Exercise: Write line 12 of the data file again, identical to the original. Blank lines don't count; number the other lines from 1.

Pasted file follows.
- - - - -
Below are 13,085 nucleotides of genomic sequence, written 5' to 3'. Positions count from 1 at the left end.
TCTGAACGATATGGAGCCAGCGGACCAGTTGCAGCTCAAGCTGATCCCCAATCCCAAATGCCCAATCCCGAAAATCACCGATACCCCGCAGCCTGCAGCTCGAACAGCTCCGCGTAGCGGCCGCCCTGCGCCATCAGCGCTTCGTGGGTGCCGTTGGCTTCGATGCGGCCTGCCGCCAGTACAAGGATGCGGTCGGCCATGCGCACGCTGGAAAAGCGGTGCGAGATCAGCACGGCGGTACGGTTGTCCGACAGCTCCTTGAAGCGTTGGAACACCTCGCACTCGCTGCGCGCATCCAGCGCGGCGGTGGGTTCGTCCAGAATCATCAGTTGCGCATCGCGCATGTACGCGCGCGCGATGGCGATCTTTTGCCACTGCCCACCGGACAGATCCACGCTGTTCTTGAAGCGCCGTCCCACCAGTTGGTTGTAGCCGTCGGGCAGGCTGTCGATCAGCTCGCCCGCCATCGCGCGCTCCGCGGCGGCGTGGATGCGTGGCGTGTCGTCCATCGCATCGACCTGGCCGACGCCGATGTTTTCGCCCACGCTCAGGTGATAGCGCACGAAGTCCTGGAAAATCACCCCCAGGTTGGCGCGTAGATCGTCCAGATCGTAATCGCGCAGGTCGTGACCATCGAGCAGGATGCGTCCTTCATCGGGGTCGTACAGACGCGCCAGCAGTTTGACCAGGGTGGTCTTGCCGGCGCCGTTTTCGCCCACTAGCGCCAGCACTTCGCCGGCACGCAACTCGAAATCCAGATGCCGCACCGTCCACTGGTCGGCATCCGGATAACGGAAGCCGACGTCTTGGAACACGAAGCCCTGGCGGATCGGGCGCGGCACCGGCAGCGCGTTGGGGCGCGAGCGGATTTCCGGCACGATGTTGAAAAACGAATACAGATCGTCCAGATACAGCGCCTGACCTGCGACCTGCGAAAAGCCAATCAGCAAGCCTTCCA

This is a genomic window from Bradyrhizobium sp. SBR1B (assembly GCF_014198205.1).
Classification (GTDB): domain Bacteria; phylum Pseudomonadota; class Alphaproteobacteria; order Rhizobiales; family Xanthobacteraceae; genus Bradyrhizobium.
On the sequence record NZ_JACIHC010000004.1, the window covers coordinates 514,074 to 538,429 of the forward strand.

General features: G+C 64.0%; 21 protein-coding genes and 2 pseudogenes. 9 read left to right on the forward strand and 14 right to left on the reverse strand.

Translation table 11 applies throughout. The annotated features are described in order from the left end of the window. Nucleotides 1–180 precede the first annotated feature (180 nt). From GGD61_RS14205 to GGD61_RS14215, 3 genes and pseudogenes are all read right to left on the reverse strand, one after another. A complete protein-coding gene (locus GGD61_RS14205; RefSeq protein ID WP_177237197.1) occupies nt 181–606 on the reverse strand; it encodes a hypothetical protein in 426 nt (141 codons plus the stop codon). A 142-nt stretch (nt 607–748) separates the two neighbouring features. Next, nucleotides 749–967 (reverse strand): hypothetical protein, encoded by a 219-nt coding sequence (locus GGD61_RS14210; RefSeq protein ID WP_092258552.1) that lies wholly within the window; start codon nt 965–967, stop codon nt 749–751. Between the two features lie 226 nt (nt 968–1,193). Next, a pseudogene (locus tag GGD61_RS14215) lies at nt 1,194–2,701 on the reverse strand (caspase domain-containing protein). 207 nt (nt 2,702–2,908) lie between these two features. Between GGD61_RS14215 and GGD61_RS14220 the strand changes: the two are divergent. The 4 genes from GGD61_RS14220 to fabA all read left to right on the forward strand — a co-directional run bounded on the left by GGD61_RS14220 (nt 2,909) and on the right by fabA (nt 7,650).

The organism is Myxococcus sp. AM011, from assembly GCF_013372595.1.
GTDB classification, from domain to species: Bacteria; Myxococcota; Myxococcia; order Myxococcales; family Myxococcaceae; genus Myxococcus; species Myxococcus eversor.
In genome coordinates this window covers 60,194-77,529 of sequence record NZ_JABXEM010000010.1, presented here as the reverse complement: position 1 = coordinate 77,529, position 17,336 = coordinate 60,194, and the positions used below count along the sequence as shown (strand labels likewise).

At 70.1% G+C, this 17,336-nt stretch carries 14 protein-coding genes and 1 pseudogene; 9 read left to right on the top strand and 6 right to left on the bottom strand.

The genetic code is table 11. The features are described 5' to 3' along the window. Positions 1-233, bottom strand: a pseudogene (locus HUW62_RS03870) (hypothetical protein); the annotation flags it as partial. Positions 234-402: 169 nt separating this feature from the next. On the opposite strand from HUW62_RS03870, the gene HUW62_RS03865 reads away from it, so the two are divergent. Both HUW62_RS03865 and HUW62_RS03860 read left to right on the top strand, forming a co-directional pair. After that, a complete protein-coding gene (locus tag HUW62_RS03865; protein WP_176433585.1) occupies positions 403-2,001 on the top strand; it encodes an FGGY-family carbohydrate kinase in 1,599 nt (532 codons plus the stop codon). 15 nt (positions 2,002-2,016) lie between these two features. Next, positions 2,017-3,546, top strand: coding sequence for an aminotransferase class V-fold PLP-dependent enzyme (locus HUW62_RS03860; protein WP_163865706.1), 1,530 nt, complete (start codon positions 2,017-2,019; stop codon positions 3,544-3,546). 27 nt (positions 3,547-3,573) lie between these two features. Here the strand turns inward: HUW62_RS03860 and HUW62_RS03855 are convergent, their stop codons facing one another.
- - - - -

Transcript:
The genetic code is table 11. The features are described 5' to 3' along the window. Positions 1-233, bottom strand: a pseudogene (locus HUW62_RS03870) (hypothetical protein); the annotation flags it as partial. Positions 234-402: 169 nt separating this feature from the next. On the opposite strand from HUW62_RS03870, the gene HUW62_RS03865 reads away from it, so the two are divergent. Both HUW62_RS03865 and HUW62_RS03860 read left to right on the top strand, forming a co-directional pair. After that, a complete protein-coding gene (locus tag HUW62_RS03865; protein WP_176433585.1) occupies positions 403-2,001 on the top strand; it encodes an FGGY-family carbohydrate kinase in 1,599 nt (532 codons plus the stop codon). 15 nt (positions 2,002-2,016) lie between these two features. Next, positions 2,017-3,546, top strand: coding sequence for an aminotransferase class V-fold PLP-dependent enzyme (locus HUW62_RS03860; protein WP_163865706.1), 1,530 nt, complete (start codon positions 2,017-2,019; stop codon positions 3,544-3,546). 27 nt (positions 3,547-3,573) lie between these two features. Here the strand turns inward: HUW62_RS03860 and HUW62_RS03855 are convergent, their stop codons facing one another.